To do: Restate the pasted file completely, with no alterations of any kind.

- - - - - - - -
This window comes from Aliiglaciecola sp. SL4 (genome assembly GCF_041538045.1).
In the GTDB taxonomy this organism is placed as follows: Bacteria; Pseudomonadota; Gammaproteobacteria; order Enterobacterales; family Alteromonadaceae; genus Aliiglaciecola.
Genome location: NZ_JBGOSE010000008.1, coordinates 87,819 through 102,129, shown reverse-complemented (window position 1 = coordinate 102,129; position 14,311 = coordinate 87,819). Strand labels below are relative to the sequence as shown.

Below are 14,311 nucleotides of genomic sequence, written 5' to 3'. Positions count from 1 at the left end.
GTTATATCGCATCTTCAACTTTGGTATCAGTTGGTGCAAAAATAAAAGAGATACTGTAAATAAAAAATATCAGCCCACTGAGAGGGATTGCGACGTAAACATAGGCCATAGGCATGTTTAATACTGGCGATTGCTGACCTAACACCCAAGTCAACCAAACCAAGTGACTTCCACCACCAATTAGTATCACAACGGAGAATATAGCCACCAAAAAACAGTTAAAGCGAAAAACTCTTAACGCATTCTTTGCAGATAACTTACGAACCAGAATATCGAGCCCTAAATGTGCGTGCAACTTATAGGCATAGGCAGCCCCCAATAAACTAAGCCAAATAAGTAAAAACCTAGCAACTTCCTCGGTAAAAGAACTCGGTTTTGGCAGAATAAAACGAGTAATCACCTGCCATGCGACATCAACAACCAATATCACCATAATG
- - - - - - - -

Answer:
This window comes from Aliiglaciecola sp. SL4 (genome assembly GCF_041538045.1).
In the GTDB taxonomy this organism is placed as follows: Bacteria; Pseudomonadota; Gammaproteobacteria; order Enterobacterales; family Alteromonadaceae; genus Aliiglaciecola.
Genome location: NZ_JBGOSE010000008.1, coordinates 87,819 through 102,129, shown reverse-complemented (window position 1 = coordinate 102,129; position 14,311 = coordinate 87,819). Strand labels below are relative to the sequence as shown.

Below are 14,311 nucleotides of genomic sequence, written 5' to 3'. Positions count from 1 at the left end.
GTTATATCGCATCTTCAACTTTGGTATCAGTTGGTGCAAAAATAAAAGAGATACTGTAAATAAAAAATATCAGCCCACTGAGAGGGATTGCGACGTAAACATAGGCCATAGGCATGTTTAATACTGGCGATTGCTGACCTAACACCCAAGTCAACCAAACCAAGTGACTTCCACCACCAATTAGTATCACAACGGAGAATATAGCCACCAAAAAACAGTTAAAGCGAAAAACTCTTAACGCATTCTTTGCAGATAACTTACGAACCAGAATATCGAGCCCTAAATGTGCGTGCAACTTATAGGCATAGGCAGCCCCCAATAAACTAAGCCAAATAAGTAAAAACCTAGCAACTTCCTCGGTAAAAGAACTCGGTTTTGGCAGAATAAAACGAGTAATCACCTGCCATGCGACATCAACAACCAATATCACCATAATG